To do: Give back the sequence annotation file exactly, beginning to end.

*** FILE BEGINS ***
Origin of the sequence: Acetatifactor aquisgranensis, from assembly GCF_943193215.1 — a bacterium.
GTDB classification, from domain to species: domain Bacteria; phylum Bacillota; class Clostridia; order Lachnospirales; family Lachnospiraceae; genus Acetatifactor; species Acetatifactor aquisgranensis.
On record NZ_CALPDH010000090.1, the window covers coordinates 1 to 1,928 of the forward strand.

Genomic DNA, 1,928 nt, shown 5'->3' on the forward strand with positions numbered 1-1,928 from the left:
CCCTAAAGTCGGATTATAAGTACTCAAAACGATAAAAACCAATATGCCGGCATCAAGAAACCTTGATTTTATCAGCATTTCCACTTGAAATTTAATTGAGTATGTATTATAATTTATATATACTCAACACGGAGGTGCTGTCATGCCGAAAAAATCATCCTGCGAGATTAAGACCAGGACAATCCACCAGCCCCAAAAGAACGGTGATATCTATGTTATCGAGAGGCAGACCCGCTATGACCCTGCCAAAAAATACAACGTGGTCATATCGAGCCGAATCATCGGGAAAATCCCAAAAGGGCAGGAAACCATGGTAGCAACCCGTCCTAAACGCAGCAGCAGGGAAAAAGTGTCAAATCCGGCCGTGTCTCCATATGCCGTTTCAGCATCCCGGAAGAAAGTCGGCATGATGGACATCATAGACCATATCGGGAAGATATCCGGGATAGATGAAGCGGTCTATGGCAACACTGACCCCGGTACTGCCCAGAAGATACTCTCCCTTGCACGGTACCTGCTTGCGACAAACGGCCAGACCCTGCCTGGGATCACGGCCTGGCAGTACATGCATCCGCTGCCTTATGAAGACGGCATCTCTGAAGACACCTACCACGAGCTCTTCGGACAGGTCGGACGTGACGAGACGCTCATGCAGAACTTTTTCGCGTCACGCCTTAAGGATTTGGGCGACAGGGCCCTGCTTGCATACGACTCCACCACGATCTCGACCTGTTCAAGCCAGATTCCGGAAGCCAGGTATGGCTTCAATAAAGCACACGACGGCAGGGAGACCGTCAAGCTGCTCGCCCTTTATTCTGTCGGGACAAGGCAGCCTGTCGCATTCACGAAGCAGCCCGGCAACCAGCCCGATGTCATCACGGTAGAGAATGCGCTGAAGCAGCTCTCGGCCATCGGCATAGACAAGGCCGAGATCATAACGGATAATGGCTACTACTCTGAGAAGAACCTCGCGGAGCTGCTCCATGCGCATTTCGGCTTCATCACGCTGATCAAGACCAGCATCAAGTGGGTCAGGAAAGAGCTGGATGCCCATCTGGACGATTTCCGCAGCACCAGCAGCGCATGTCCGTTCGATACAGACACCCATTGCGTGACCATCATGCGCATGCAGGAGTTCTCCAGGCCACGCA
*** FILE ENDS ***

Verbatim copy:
Origin of the sequence: Acetatifactor aquisgranensis, from assembly GCF_943193215.1 — a bacterium.
GTDB classification, from domain to species: domain Bacteria; phylum Bacillota; class Clostridia; order Lachnospirales; family Lachnospiraceae; genus Acetatifactor; species Acetatifactor aquisgranensis.
On record NZ_CALPDH010000090.1, the window covers coordinates 1 to 1,928 of the forward strand.

Genomic DNA, 1,928 nt, shown 5'->3' on the forward strand with positions numbered 1-1,928 from the left:
CCCTAAAGTCGGATTATAAGTACTCAAAACGATAAAAACCAATATGCCGGCATCAAGAAACCTTGATTTTATCAGCATTTCCACTTGAAATTTAATTGAGTATGTATTATAATTTATATATACTCAACACGGAGGTGCTGTCATGCCGAAAAAATCATCCTGCGAGATTAAGACCAGGACAATCCACCAGCCCCAAAAGAACGGTGATATCTATGTTATCGAGAGGCAGACCCGCTATGACCCTGCCAAAAAATACAACGTGGTCATATCGAGCCGAATCATCGGGAAAATCCCAAAAGGGCAGGAAACCATGGTAGCAACCCGTCCTAAACGCAGCAGCAGGGAAAAAGTGTCAAATCCGGCCGTGTCTCCATATGCCGTTTCAGCATCCCGGAAGAAAGTCGGCATGATGGACATCATAGACCATATCGGGAAGATATCCGGGATAGATGAAGCGGTCTATGGCAACACTGACCCCGGTACTGCCCAGAAGATACTCTCCCTTGCACGGTACCTGCTTGCGACAAACGGCCAGACCCTGCCTGGGATCACGGCCTGGCAGTACATGCATCCGCTGCCTTATGAAGACGGCATCTCTGAAGACACCTACCACGAGCTCTTCGGACAGGTCGGACGTGACGAGACGCTCATGCAGAACTTTTTCGCGTCACGCCTTAAGGATTTGGGCGACAGGGCCCTGCTTGCATACGACTCCACCACGATCTCGACCTGTTCAAGCCAGATTCCGGAAGCCAGGTATGGCTTCAATAAAGCACACGACGGCAGGGAGACCGTCAAGCTGCTCGCCCTTTATTCTGTCGGGACAAGGCAGCCTGTCGCATTCACGAAGCAGCCCGGCAACCAGCCCGATGTCATCACGGTAGAGAATGCGCTGAAGCAGCTCTCGGCCATCGGCATAGACAAGGCCGAGATCATAACGGATAATGGCTACTACTCTGAGAAGAACCTCGCGGAGCTGCTCCATGCGCATTTCGGCTTCATCACGCTGATCAAGACCAGCATCAAGTGGGTCAGGAAAGAGCTGGATGCCCATCTGGACGATTTCCGCAGCACCAGCAGCGCATGTCCGTTCGATACAGACACCCATTGCGTGACCATCATGCGCATGCAGGAGTTCTCCAGGCCACGCA